Thursday, March 28, 2013

This morning's commute...

A beautiful, sunny, ice-free morning seemed perfect for my first bike ride to work since I hung it up for winter in the middle of January. Wouldn't ya know it, about 2.5 miles into the ride, my back tire blows. Being not fully equipped to change the flat, yes it does pay to be prepared, I hauled my sorry self, and my sorry bike about a mile to the L.

Not only was I not prepared for the breakdown,  I wasn't prepared for riding the L either as I left the book I had been reading at home. So, equipped with a Red Eye, (I had to have SOMETHING to read after all), and a bad attitude, I rode public transit, as I have for the last two and one half months to work.

Pigeons did not grace my train this morning, instead something even more unusual, an honest to goodness major league sports franchise mascot. Now before I had children, I would have been aloof to such nonsense. Priding myself on being a purist, I'd have ignored the person dressed up in a ridiculous costume as well as his (or perhaps her, I couldn't tell) companions, two young women who were handing out key chains and foam fingers advertising their team. Back in the day I didn't approve of things such as mascots, the game was all that mattered, mascots were for, well, children.

All that's changed of course, my son who is now 12, is a sport's maniac, and much to my chagrin, is also obsessed with the mascots. He compares the attributes of various team mascots and continues to ask me what the mascots were like when I was his age. Somehow he can't quite comprehend that there were no mascots during my poor deprived childhood so very long ago. OK I vaguely recall Bennie the Bull from the seventies when I was a teenager. Back in those days Benny didn't have what you'd call a schtick, he was just a guy wearing red pajamas and a bull's head, who walked around the old Chicago Stadium and shook fans' hands during Chicago Bulls games. Anybody could have done it, and in fact I know a guy who did just that. His friend, the regular Benny T. Bull was either sick or hungover, and asked this guy if he would be Benny for a day. He did, and nobody knew the difference.

Today, being the team mascot is a big deal, and much effort, training and I'm sure money goes into the job. I wouldn't be surprised if they offered college degrees in the subject.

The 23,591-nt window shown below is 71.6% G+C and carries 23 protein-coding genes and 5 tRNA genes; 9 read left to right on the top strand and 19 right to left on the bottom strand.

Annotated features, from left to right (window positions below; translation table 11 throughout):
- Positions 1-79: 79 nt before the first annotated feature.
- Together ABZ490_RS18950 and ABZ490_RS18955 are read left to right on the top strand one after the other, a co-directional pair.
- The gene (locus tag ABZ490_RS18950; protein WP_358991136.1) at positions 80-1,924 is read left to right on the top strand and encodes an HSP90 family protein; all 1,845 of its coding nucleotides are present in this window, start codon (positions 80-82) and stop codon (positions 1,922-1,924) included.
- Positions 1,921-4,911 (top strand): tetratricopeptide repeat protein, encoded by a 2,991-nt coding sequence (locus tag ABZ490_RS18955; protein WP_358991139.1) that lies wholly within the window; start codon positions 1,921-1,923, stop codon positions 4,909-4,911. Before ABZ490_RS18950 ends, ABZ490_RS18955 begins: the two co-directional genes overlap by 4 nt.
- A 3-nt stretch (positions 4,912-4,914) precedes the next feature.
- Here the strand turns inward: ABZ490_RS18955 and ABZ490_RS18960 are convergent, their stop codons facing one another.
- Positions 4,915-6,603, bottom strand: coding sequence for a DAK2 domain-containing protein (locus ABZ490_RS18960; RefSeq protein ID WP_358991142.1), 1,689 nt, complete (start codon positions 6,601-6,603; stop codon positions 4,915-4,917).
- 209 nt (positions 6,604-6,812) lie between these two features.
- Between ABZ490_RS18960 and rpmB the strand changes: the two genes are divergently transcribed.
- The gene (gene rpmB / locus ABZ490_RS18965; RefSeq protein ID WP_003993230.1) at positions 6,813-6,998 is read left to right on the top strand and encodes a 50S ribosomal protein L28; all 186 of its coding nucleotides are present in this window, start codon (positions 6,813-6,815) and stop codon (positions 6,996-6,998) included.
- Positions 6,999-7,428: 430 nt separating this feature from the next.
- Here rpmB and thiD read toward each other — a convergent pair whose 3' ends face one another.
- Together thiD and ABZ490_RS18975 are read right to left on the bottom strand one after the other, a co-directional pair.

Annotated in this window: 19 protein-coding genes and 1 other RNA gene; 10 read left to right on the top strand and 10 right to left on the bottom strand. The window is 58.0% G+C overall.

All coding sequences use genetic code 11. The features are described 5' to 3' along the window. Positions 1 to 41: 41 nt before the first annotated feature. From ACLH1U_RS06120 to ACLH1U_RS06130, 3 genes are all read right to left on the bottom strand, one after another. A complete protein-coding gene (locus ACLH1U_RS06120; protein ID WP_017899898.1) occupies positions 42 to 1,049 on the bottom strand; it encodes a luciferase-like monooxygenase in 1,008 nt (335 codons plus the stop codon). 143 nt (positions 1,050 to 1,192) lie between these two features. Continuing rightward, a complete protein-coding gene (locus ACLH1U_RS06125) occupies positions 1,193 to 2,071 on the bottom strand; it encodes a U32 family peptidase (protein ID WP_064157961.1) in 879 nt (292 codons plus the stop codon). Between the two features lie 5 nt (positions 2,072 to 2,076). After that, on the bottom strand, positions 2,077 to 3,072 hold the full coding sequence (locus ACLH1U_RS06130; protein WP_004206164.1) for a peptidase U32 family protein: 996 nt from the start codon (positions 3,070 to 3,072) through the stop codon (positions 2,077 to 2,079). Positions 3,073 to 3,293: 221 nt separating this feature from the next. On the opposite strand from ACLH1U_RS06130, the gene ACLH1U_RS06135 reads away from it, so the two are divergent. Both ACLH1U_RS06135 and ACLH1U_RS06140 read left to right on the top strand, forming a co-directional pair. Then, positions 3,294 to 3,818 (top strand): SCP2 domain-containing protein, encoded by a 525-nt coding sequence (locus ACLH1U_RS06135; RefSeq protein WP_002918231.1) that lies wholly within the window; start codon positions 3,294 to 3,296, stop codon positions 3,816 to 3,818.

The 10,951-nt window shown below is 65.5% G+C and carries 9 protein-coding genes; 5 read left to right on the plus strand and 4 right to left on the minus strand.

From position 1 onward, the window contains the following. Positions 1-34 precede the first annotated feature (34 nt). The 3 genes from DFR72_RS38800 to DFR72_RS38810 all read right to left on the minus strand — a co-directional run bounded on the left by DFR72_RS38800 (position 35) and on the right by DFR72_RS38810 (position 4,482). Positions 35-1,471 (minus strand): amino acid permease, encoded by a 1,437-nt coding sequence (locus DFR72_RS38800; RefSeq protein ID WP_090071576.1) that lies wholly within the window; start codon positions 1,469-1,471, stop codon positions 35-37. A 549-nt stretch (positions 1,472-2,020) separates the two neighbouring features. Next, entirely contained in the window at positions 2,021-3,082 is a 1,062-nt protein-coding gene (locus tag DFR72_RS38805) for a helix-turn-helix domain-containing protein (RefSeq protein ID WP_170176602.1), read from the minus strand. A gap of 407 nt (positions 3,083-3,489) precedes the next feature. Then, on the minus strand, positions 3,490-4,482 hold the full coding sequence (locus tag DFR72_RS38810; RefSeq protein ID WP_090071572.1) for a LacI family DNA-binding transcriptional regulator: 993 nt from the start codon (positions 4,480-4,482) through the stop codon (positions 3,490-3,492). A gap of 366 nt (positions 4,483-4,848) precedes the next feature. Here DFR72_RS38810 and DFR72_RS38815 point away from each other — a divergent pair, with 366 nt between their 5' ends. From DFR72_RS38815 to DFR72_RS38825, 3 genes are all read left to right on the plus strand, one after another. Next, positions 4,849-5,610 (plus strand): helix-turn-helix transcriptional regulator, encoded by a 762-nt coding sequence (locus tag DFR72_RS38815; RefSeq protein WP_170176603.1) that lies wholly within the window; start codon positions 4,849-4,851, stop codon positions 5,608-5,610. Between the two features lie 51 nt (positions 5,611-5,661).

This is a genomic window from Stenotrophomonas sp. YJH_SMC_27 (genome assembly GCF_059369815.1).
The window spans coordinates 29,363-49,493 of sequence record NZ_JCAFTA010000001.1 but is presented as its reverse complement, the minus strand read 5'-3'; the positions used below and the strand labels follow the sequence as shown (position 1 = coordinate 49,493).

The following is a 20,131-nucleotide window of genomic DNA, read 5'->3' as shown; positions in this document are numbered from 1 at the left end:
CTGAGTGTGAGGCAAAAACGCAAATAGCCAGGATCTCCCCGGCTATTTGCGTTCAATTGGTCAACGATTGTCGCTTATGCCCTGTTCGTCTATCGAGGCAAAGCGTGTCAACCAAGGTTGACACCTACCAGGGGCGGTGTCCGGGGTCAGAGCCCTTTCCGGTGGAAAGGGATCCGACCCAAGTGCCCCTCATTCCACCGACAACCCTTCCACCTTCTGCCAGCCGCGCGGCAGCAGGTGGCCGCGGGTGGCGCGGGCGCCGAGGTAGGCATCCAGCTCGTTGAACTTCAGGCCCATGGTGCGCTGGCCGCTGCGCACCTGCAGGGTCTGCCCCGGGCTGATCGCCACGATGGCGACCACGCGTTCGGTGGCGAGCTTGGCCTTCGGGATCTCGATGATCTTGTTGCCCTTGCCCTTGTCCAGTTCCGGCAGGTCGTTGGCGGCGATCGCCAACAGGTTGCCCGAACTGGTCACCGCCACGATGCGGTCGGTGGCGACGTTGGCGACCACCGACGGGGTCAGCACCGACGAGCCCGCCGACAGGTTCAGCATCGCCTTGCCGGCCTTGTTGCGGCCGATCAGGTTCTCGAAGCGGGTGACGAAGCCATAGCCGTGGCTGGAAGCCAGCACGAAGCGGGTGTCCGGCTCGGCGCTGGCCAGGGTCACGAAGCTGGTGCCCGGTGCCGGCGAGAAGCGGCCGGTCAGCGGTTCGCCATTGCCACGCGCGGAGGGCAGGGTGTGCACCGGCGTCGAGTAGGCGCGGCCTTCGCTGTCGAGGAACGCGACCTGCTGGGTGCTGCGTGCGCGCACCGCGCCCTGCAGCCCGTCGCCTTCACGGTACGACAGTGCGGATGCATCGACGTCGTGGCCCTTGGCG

For Christmas last year I bought my son a packet of tickets to the Chicago Wolves, a minor league hockey team, and we've been attending their games on a regular basis. They have a mascot called Skates, a guy (I'm pretty sure it's a guy), dressed head to toe in what else, a wolf costume. During the intermissions, he skates around dodging the Zambonis whipping the crowd into a frenzy by teasing them with tee shirts he either throws or sling shots into the seats. My boy was fortunate enough to catch one of those shirts last year and it remains one of his most cherished possessions. I too have been sucked into the act and have a soft spot deep down in my heart for Skates and his antics, as I know these cherished days with my son will not last forever.

Anyway, the creature I saw today was Southpaw, the mascot for the Chicago White Sox. I can't tell exactly what Southpaw is supposed to be, the best description I can give is a friendly looking, furry green monster in an oversized White Sox uniform. I took a key chain from one of the young ladies, a foam finger from the other, asked them who the Sox were playing on Opening Day (something I should have already known), then warned Southpaw not to hit his head as he walked out the door of the train.

Something about seeing that green monster made me forget all about my up to that point miserable morning. Can't wait to get home to tell the kids I saw him.

But I'm keeping the keychain and foam finger for myself.

1 comment:

blogsolomon said...

I guess I'll take mascots over shorts and midgets...